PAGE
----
Our first day in Lisbon dawned clear and bright. My husband and I wandered blinking through sunny Rossio Square, down the grand grid-like avenues (designed by the Marques de Pombal after the devastating 1755 earthquake), and out into a brilliant Praça do Comércio, a wide square that opens to the Tagus River, which sparkled and danced before us.
“Looks like Lisbon has thrown off its melancholy,” Marc noted as I rushed toward the water, eager to see the line “where the earth ends and the sea begins.” Jose Saramago appropriated this phrase from Portuguese poet Camões to begin his novel, The Year of the Death of Ricardo Reis.
I reached the line, marked by two glistening white pillars, and bent down to touch the water. Warm waves lapped invitingly at my fingertips. Giddy with the movement of the tide, with the thrill of seeing a place I had only read about, I straightened and looked out to the horizon.
I expected to think of distant lands, but was distracted by the immense red suspension bridge to my right, a twin to San Francisco’s Golden Gate and designed by the same architect. But this wasn’t sunny California. When Saramago’s character Ricardo Reis reached these shores from Brazil, it was raining. He was lonely and searching, though he was not sure for what. He knew only that the Portuguese poet Fernando Pessoa had just died.
I had a copy of Pessoa’s Book of Disquiet in my pack. But I didn’t feel the disquiet that I had expected to descend upon my arrival, and I couldn’t sense the strain of sorrow that runs through almost every book I have ever read set in the city of Lisbon, from Saramago and Pessoa to John Berger’s Here is Where We Meet and Dutch author Cees Nooteboom’s The Following Story. In all of these books the boundaries between life and death blur like the constant flux of the Tagus on riverbank, and everyone yearns for something they cannot have.
“It’s the Portuguese saudade that you’re after,” our host at the Lisbon Story Guesthouse, Bruno, explained when I told him I didn’t feel the same way in the real Lisbon as I did in the imagined. Saudade. I first heard the word while reading Berger, who defines it as: “the feeling of fury at having to hear the words too late pronounced too calmly.”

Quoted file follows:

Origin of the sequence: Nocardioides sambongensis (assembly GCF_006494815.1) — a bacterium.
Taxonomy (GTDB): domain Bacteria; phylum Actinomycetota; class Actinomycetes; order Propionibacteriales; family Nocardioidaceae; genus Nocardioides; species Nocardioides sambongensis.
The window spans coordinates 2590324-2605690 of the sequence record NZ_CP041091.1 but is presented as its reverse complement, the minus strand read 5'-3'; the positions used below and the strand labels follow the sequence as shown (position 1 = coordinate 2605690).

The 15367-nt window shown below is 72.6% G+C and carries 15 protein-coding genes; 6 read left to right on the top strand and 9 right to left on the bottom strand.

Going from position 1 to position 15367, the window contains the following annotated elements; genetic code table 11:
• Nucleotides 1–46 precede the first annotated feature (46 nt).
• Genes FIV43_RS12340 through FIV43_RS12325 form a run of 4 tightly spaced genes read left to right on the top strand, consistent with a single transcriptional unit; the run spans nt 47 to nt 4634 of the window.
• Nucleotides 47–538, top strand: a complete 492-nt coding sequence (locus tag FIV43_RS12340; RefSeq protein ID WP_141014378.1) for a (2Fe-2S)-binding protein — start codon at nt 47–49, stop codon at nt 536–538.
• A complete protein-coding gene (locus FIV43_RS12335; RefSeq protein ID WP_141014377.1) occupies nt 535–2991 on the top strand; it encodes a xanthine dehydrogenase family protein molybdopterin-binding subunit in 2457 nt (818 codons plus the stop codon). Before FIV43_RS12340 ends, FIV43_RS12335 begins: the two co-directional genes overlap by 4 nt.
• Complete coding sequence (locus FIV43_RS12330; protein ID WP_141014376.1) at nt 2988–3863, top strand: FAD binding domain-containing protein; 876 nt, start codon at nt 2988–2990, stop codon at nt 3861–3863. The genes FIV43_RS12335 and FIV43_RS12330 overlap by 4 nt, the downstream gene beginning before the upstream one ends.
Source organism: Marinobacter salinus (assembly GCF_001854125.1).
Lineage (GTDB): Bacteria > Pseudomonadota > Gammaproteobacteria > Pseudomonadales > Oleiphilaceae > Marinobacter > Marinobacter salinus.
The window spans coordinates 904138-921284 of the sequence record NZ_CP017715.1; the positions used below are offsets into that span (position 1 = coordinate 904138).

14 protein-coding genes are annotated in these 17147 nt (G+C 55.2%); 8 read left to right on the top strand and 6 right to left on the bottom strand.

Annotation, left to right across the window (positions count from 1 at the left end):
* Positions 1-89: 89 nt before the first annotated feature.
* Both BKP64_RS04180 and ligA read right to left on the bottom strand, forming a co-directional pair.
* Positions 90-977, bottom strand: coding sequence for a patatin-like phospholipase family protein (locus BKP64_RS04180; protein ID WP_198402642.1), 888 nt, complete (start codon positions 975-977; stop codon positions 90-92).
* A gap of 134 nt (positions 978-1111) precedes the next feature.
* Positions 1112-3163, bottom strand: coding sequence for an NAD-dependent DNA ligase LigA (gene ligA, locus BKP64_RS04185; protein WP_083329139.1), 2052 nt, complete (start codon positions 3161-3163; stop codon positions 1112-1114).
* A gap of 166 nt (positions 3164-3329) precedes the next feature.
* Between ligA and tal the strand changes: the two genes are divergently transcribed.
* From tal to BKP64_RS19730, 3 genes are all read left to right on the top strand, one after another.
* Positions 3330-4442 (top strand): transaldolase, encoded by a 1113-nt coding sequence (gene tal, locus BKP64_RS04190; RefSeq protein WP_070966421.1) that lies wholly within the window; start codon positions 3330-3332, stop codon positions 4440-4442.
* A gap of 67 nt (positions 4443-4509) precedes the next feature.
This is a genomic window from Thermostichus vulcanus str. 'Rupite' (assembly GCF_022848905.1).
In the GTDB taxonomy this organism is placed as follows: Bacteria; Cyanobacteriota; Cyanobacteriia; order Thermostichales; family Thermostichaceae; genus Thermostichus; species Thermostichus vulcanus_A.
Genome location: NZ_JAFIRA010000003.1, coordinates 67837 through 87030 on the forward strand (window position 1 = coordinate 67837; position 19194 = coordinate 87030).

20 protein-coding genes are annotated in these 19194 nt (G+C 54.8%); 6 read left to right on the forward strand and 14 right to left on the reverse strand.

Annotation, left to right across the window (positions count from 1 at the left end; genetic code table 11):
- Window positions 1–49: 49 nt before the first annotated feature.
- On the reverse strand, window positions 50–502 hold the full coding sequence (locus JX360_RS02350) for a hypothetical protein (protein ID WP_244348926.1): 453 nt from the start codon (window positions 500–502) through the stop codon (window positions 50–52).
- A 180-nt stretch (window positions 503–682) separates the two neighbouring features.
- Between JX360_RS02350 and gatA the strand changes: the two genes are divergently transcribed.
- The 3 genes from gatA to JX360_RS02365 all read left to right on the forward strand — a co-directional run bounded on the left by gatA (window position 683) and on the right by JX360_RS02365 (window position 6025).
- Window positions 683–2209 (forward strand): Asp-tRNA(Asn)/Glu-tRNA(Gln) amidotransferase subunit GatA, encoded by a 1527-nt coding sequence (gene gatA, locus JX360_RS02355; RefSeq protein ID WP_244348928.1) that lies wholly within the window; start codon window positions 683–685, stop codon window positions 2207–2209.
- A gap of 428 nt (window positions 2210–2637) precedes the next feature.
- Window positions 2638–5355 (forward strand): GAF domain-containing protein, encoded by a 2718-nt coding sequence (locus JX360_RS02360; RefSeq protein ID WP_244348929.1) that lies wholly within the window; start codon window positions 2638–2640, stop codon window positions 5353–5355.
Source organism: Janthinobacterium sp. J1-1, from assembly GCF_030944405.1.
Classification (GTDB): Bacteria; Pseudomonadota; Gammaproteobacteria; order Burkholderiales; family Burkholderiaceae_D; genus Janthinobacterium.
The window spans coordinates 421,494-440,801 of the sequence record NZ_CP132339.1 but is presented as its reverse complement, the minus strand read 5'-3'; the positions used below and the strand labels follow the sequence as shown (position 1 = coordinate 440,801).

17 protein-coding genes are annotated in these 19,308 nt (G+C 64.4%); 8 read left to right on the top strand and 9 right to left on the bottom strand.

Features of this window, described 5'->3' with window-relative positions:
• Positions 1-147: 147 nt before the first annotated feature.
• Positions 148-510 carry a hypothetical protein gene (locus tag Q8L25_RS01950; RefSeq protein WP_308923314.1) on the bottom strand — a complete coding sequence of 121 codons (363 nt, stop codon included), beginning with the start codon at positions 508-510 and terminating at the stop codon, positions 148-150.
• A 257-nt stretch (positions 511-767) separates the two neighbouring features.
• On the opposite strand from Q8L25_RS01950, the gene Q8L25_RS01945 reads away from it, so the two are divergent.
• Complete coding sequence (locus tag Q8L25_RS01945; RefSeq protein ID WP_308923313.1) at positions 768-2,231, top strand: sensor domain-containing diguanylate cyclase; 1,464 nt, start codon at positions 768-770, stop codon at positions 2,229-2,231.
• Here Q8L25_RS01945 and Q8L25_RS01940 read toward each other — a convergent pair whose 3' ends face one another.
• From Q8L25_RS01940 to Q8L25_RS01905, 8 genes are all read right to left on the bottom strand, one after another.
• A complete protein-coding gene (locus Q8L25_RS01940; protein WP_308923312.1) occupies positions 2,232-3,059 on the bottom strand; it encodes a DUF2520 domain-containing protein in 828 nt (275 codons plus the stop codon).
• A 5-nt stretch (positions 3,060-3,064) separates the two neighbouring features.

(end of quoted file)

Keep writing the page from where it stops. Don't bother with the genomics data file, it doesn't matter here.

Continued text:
“Saudade is a word that has no definition,” Bruno told us. “The closest I can tell you is that it is a longing for something that can never happen.” He described a Brazilian musician who conceived of the idea as a mother continually unmaking and remaking the bed of her dead child.
I looked at Bruno. “I guess if I was after that, I shouldn’t have come to Lisbon on my honeymoon. I should have waited for some heartache.”
He nodded. “You cannot help but be a tourist now. But when you live here day to day, you begin to see it. The Portuguese are a sad people, for many reasons.”
But slowly, Lisbon revealed its story to us. We had to travel outside the tourist track, beyond the popular sites like the Castle of São Jorge and Se Cathedral, to lesser known neighborhoods. On our hilly walk to the house of Fernando Pessoa and on a particularly long pilgrimage to a bookstore in Alcântara, we stumbled across neighborhoods so poor no guidebook would mention them, and into pubs where no one spoke English, yet nevertheless served us feasts. I begin to look beyond the camera-toting foreigners at the Praça do Comércio and spotted a local man staring over the water, loss in his eyes. And when we went to hear the city’s music, fado, one evening, there was no mistaking the passionate yearning in the refrains: saudade.
And then, finally, because no one can avoid it, heartache came. While I was away, my grandmother, the best person on earth, was diagnosed with cancer. I walked down to the water’s edge one evening after the news had reached me. The pillars seemed paler in the half moon light, and the lights on the opposite bank were distant. Why had I been drawn to this city in the first place, I wondered. Who goes looking for melancholy on their honeymoon?
Perhaps it’s that we all have the sorrow of the Portuguese, I thought, remembering my grandmother. But after centuries of losing loved ones to explorations and to the sea, to wars, and to a monstrous earthquake, the Portuguese have found a way to express the depths of life so beautifully that when I read the literature, listened to fado, or strolled the less-trodden streets of Lisbon, I began to feel a longing for longing itself, until the city became a place where even melancholy took on a charm. While my heartache from home was difficult to bear, it also sharpened my sense of beauty, and on the high miradouros, or viewpoints, of Lisbon’s seven hills I often felt that I was experiencing the heights of life, a delicious vertigo I could not have known if I had not also tasted its sorrows.
Jodie Noel Vinson received her MFA in non-fiction creative writing from Emerson College, where she developed a book about her travels to literary sites around the world. An excerpt from her manuscript will be published in the next issue of The Concord Saunterer. In 2013 she was awarded the St. Botolph Club Foundation’s Award for Emerging Artist. Jodie currently manages the travel department at Brookline Booksmith, an independent bookstore in Brookline, MA, and edits globecorner.com. Visit her athttp://jnoelvinson.wordpress.com/.